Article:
“God, Rainey,” he whispered hotly against her lips.

  “I know—”

  “Maybe you should throw your clipboard at me.”

  “Don’t tempt me.” She tightened her grip on his hair until he hissed out a breath, then it was her turn to do the same when he nipped at her throat, then worked his way up, along her jaw to her ear. She heard a low, desperate moan, and realized it was her own. She tried to keep the next one in but couldn’t.

  Nor could she make herself let go of him. Nope, she was going to instantly combust, and he hadn’t even gotten into her pants. “I still don’t like you,” she gasped, sliding her hand beneath his shirt to run over his smooth, sleek back.

  “I can work with that.” Turning her, he pinned her flat against the storage room door, working his way back to her mouth. Their tongues tangled hotly as his hands yanked her shirt from her jeans and snaked beneath, his palms hot on her belly, heading north. When her knees wobbled, he pushed a muscled thigh between hers, holding her up.

  “Wait,” she managed to say.

  His lips were trailing down the side of her face, along her jaw, dissolving her resolve as fast as she could build it up. “Wait…or stop?”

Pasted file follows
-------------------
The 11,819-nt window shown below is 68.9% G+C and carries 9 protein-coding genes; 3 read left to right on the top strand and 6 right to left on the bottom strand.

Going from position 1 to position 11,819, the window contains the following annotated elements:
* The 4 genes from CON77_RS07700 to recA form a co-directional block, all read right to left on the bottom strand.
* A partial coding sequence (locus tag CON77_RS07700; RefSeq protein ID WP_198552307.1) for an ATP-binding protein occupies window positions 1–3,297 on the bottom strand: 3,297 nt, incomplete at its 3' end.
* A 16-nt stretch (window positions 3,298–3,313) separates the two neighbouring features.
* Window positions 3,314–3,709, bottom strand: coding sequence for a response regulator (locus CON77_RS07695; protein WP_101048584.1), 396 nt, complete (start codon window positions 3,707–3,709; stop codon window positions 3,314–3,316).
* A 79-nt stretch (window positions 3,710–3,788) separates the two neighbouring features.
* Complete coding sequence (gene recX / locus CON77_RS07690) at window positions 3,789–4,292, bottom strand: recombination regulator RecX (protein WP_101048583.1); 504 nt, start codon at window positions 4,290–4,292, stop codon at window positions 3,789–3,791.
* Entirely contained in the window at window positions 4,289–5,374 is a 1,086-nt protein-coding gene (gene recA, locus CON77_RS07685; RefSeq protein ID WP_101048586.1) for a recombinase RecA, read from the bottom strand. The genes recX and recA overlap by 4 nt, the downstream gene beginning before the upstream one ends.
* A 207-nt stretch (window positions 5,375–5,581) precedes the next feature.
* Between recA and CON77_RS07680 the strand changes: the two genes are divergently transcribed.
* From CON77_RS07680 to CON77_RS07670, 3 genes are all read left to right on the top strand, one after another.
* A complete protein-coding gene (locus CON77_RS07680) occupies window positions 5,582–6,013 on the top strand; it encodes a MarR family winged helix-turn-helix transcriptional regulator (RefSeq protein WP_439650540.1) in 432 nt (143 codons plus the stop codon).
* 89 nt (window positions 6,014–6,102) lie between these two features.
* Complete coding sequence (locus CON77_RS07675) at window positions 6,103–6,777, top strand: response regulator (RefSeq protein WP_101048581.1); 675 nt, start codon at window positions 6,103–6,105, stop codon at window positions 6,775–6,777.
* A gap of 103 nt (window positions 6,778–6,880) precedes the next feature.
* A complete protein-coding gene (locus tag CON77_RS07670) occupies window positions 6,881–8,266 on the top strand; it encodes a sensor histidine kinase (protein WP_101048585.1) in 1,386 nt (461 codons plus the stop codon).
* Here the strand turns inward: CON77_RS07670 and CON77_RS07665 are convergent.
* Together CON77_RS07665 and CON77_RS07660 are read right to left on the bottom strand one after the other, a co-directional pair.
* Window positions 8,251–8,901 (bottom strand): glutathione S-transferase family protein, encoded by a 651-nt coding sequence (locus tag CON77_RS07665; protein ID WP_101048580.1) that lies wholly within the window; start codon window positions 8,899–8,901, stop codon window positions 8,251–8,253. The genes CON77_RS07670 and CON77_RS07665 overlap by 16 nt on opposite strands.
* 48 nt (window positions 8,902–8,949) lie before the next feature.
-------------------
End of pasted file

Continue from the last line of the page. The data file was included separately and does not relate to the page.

She had no idea.

  He bit gently into her lower lip and tugged lightly, making her moan.

  “Stop,” she decided.

  “Okay but you first.”

  She realized she was toying with the button of his jeans, the backs of her fingers brushing against the heat of his flat abs. Crap! Yanking her hands away, she drew a shaky breath. “Maybe we should go back to the not talking thing. That seems to work best for us.”

  He ran a finger down the side of her face, tucking a lock of hair behind her ear before pressing his mouth to her temple. “Good plan.” His lips shifted down to her jaw. “No talking. We’ll just—”

  “Oh, no,” she choked out with a gasping laugh and slid out from between him and the door. “No talking and no anything else either.” Tugging the hem of her top down, she gave him one last pointed glare for emphasis and pulled open the door before she could change her mind. She rushed out and ran smack into James and Casey.

  “Whoa there, killer,” Casey said, steadying her. “How are you on the ice? We could use you on the team.” He looked at the man behind her. “Isn’t that right, Coach?”

  Rainey felt Mark’s hand skim up her spine and settle on the nape of her neck. “Absolutely.”

  She shivered, then laughed to hide the reaction. “I’ll have my people call your people,” she quipped, then made her escape to the women’s bathroom.